Trump Responds to Trial Witness’ Claims: ‘I Paid a Lawyer’
Trump Responds to Trial Witness’ Claims: ‘I Paid a Lawyer’

By Jack Phillips

Former President Donald Trump appeared to respond to claims made by his former lawyer, Michael Cohen, during an appearance outside Manhattan criminal court in New York on Tuesday morning.

Mr. Cohen testified as a witness in the so-called “hush-money” case in which prosecutors have accused the former president of falsifying business records at the end of the 2016 election. The former president has pleaded not guilty.

In his remarks on Tuesday, President Trump did not mention Mr. Cohen but only said that he paid a lawyer an amount of money that was marked down as legal expenses. “There is no crime,” he said.

“I had a legal expense and I marked it down as a legal expense. I didn’t mark it down as a construction of wall, construction of a building, I didn’t mark it down as electricity,” President Trump said outside the courtroom.

The former president noted that due to a gag order that was imposed by New York State Supreme Court Justice Juan Merchan, he could not go into more details. So far, attempts by his lawyers to have the judge remove the gag order have been unsuccessful.

“You ask me questions, I’m not allowed to respond,” President Trump told reporters. “The gag order has to come off.”

He then criticized the judge as being “conflicted” and said that he has been there for a month “in an icebox,” referring to complaints that have been voiced about the temperature inside the courthouse.

Cohen’s Claims About Payment

Mr. Cohen, who served more than a year in a federal prison, told the court on Monday that in October 2016, he took out a line of credit to pay $130,000 to Stormy Daniels, an adult film performer, as part of a legal agreement to keep her silent about an alleged affair with President Trump, which he has categorically denied.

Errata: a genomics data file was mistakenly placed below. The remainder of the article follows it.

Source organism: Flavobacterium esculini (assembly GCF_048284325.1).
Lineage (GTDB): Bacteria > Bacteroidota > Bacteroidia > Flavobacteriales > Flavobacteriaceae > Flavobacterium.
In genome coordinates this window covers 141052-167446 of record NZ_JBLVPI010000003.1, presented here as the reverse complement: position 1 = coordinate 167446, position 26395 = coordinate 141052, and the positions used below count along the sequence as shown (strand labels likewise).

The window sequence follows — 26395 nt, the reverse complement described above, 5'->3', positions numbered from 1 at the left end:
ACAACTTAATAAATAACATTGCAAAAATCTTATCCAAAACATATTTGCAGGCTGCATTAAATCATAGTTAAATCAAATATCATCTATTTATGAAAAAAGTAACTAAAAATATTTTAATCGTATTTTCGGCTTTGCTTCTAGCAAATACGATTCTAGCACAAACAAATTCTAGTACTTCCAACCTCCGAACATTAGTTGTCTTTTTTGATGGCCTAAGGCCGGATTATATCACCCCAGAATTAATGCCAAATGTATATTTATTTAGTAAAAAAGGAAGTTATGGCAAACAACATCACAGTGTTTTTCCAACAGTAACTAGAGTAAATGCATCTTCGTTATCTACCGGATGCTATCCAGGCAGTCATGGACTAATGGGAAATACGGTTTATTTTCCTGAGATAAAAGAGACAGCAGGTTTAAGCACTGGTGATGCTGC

He later said that he believed the payment was made to prevent damage to the Trump campaign at the time.

“I ultimately said, ‘OK, I’ll pay it,’” Mr. Cohen claimed to the court, saying that former Trump Organization official Allen Weisselberg told him that he would be reimbursed for the payment. “I was doing everything that I could and more to protect my boss,” Mr. Cohen said, adding that he would not have made the payment without the former president’s alleged approval.

President Trump has denied Mr. Cohen’s claims, and his lawyers have accused the former attorney of trying to profit from his claims against President Trump. They’ve also said that he holds a personal animus against his former boss.

Mr. Cohen, the prosecution’s most important witness, alleged that President Trump was directly connected to the payments. His testimony helped illuminate some of the drier evidence, such as text messages and phone logs that jurors had already seen.

President Trump’s lawyers will get their chance to begin questioning Mr. Cohen as early as Tuesday, when they’re expected to attack his credibility—he was disbarred, went to prison, and separately pleaded guilty to lying about a Moscow real estate project on President Trump’s behalf—and cast him as a vindictive, agenda-driven witness.

Cohen Warned About Public Comments

The defense told jurors during opening statements that Mr. Cohen is an “admitted liar” with an “obsession to get President Trump.”

Last week, Justice Merchan told prosecutors that they need to inform Mr. Cohen that he should not make any further public remarks about the trial after Trump attorneys noted that Mr. Cohen was seen in a recent social media video interview wearing a shirt that depicted President Trump in prison.

Michael Cohen, former President Donald Trump’s former attorney, arrives at his home after leaving Manhattan Criminal Court in New York City on May 13, 2024. (Michael M. Santiago/Getty Images)

To lay the foundation that the deals were done with President Trump’s endorsement, prosecutors obtained testimony from Mr. Cohen designed to show he was a hands-on manager. Mr. Cohen said that he sometimes lied and bullied others, including reporters.

“When he would task you with something, he would then say, ‘Keep me informed. Let me know what’s going on,’” he testified. He said that was especially true “if there was a matter that was troubling to him.”

In previous remarks on social media, President Trump responded to other witness claims made during the trial by saying that he cannot respond specifically to “lies and false statements” made about him. His lawyers have argued that the judge’s gag order is unconstitutional and restricts the former president’s First Amendment rights, namely during his presidential campaign.

The trial is expected to last about two more weeks.

The Associated Press contributed to this report.

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